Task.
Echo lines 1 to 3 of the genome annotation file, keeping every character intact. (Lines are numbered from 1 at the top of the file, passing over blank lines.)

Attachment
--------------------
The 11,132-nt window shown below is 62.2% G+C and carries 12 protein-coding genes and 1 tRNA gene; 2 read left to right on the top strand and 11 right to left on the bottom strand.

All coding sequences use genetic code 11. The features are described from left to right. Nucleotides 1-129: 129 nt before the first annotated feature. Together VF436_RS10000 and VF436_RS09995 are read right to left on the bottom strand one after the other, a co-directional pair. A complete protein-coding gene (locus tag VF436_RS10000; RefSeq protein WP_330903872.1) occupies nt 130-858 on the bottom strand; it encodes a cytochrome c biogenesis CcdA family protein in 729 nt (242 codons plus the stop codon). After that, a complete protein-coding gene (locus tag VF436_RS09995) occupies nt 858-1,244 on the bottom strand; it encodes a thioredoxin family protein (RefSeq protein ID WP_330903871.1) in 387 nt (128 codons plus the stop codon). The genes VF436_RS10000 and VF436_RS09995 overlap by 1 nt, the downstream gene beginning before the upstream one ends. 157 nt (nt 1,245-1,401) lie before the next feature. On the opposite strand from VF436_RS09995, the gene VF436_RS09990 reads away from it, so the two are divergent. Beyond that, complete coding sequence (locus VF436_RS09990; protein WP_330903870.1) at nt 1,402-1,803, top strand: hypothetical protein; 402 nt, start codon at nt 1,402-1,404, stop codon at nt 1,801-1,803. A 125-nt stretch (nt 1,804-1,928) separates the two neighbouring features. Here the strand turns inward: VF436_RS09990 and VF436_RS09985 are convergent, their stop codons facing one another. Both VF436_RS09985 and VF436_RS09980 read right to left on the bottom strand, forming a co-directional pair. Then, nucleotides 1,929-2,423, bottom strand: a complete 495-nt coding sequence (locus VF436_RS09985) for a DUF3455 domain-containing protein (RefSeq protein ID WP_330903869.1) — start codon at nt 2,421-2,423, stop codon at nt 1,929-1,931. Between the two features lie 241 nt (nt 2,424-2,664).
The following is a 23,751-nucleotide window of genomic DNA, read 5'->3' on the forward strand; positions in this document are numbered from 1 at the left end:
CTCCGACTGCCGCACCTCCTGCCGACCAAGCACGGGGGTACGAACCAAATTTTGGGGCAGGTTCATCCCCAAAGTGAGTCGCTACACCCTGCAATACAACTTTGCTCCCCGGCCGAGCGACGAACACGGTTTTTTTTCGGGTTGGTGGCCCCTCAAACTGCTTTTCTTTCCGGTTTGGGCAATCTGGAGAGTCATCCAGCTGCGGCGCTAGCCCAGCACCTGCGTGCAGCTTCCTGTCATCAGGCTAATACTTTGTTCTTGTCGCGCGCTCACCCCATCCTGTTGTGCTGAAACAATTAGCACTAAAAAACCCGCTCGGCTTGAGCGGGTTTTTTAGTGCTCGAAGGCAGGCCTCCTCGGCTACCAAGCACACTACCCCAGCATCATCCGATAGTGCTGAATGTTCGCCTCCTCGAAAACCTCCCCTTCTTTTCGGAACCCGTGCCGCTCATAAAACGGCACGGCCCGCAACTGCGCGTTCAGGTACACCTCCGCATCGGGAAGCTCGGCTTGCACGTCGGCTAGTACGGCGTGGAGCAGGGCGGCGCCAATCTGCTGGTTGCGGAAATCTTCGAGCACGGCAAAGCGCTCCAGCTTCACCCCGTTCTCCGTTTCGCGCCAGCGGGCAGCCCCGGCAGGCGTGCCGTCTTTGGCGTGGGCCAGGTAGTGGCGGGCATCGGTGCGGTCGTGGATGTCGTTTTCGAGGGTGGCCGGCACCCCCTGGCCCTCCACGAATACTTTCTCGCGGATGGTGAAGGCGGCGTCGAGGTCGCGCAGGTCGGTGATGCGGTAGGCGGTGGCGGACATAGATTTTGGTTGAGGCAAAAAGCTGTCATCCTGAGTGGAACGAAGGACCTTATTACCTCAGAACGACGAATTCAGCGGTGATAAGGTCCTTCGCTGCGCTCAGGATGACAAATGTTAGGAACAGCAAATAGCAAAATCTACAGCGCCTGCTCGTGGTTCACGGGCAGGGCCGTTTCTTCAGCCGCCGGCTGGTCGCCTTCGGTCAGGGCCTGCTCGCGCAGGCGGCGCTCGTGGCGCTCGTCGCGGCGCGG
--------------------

The 11,132-nt window shown below is 62.2% G+C and carries 12 protein-coding genes and 1 tRNA gene; 2 read left to right on the top strand and 11 right to left on the bottom strand.

All coding sequences use genetic code 11. The features are described from left to right. Nucleotides 1-129: 129 nt before the first annotated feature. Together VF436_RS10000 and VF436_RS09995 are read right to left on the bottom strand one after the other, a co-directional pair. A complete protein-coding gene (locus tag VF436_RS10000; RefSeq protein WP_330903872.1) occupies nt 130-858 on the bottom strand; it encodes a cytochrome c biogenesis CcdA family protein in 729 nt (242 codons plus the stop codon). After that, a complete protein-coding gene (locus tag VF436_RS09995) occupies nt 858-1,244 on the bottom strand; it encodes a thioredoxin family protein (RefSeq protein ID WP_330903871.1) in 387 nt (128 codons plus the stop codon). The genes VF436_RS10000 and VF436_RS09995 overlap by 1 nt, the downstream gene beginning before the upstream one ends. 157 nt (nt 1,245-1,401) lie before the next feature. On the opposite strand from VF436_RS09995, the gene VF436_RS09990 reads away from it, so the two are divergent. Beyond that, complete coding sequence (locus VF436_RS09990; protein WP_330903870.1) at nt 1,402-1,803, top strand: hypothetical protein; 402 nt, start codon at nt 1,402-1,404, stop codon at nt 1,801-1,803. A 125-nt stretch (nt 1,804-1,928) separates the two neighbouring features. Here the strand turns inward: VF436_RS09990 and VF436_RS09985 are convergent, their stop codons facing one another. Both VF436_RS09985 and VF436_RS09980 read right to left on the bottom strand, forming a co-directional pair. Then, nucleotides 1,929-2,423, bottom strand: a complete 495-nt coding sequence (locus VF436_RS09985) for a DUF3455 domain-containing protein (RefSeq protein ID WP_330903869.1) — start codon at nt 2,421-2,423, stop codon at nt 1,929-1,931. Between the two features lie 241 nt (nt 2,424-2,664).
The following is a 23,751-nucleotide window of genomic DNA, read 5'->3' on the forward strand; positions in this document are numbered from 1 at the left end: